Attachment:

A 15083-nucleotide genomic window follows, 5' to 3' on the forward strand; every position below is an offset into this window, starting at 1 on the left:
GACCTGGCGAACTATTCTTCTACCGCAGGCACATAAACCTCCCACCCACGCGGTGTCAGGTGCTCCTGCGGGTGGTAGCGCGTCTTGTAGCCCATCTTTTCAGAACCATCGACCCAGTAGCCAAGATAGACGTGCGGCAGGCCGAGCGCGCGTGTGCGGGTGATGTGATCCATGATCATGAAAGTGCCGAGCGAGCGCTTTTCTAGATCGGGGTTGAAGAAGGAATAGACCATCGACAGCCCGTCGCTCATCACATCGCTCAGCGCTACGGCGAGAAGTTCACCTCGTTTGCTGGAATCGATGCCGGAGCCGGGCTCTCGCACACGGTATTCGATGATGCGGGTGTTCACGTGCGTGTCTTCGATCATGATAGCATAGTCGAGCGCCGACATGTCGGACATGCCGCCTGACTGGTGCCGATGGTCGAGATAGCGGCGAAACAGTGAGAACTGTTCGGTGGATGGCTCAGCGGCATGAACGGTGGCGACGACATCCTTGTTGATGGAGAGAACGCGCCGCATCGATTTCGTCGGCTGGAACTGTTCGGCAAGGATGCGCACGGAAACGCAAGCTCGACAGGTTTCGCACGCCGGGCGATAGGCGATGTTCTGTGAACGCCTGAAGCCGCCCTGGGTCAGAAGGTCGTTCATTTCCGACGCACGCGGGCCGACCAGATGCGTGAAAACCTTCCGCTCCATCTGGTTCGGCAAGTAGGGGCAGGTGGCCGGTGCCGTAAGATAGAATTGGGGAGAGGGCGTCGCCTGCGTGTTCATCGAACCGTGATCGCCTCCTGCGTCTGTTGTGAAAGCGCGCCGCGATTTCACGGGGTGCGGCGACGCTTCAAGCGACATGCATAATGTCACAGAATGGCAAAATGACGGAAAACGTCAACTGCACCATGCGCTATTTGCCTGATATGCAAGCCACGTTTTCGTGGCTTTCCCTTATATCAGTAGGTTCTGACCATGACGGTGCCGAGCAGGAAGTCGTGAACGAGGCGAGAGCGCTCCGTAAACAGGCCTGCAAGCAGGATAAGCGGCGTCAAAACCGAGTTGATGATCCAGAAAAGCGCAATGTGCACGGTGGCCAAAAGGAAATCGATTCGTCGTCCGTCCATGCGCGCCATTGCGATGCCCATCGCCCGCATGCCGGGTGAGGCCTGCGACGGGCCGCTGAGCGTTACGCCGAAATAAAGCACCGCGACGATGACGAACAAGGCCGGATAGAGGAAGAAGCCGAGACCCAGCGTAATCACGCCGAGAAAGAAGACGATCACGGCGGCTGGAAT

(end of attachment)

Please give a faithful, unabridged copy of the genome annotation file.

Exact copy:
A 15083-nucleotide genomic window follows, 5' to 3' on the forward strand; every position below is an offset into this window, starting at 1 on the left:
GACCTGGCGAACTATTCTTCTACCGCAGGCACATAAACCTCCCACCCACGCGGTGTCAGGTGCTCCTGCGGGTGGTAGCGCGTCTTGTAGCCCATCTTTTCAGAACCATCGACCCAGTAGCCAAGATAGACGTGCGGCAGGCCGAGCGCGCGTGTGCGGGTGATGTGATCCATGATCATGAAAGTGCCGAGCGAGCGCTTTTCTAGATCGGGGTTGAAGAAGGAATAGACCATCGACAGCCCGTCGCTCATCACATCGCTCAGCGCTACGGCGAGAAGTTCACCTCGTTTGCTGGAATCGATGCCGGAGCCGGGCTCTCGCACACGGTATTCGATGATGCGGGTGTTCACGTGCGTGTCTTCGATCATGATAGCATAGTCGAGCGCCGACATGTCGGACATGCCGCCTGACTGGTGCCGATGGTCGAGATAGCGGCGAAACAGTGAGAACTGTTCGGTGGATGGCTCAGCGGCATGAACGGTGGCGACGACATCCTTGTTGATGGAGAGAACGCGCCGCATCGATTTCGTCGGCTGGAACTGTTCGGCAAGGATGCGCACGGAAACGCAAGCTCGACAGGTTTCGCACGCCGGGCGATAGGCGATGTTCTGTGAACGCCTGAAGCCGCCCTGGGTCAGAAGGTCGTTCATTTCCGACGCACGCGGGCCGACCAGATGCGTGAAAACCTTCCGCTCCATCTGGTTCGGCAAGTAGGGGCAGGTGGCCGGTGCCGTAAGATAGAATTGGGGAGAGGGCGTCGCCTGCGTGTTCATCGAACCGTGATCGCCTCCTGCGTCTGTTGTGAAAGCGCGCCGCGATTTCACGGGGTGCGGCGACGCTTCAAGCGACATGCATAATGTCACAGAATGGCAAAATGACGGAAAACGTCAACTGCACCATGCGCTATTTGCCTGATATGCAAGCCACGTTTTCGTGGCTTTCCCTTATATCAGTAGGTTCTGACCATGACGGTGCCGAGCAGGAAGTCGTGAACGAGGCGAGAGCGCTCCGTAAACAGGCCTGCAAGCAGGATAAGCGGCGTCAAAACCGAGTTGATGATCCAGAAAAGCGCAATGTGCACGGTGGCCAAAAGGAAATCGATTCGTCGTCCGTCCATGCGCGCCATTGCGATGCCCATCGCCCGCATGCCGGGTGAGGCCTGCGACGGGCCGCTGAGCGTTACGCCGAAATAAAGCACCGCGACGATGACGAACAAGGCCGGATAGAGGAAGAAGCCGAGACCCAGCGTAATCACGCCGAGAAAGAAGACGATCACGGCGGCTGGAAT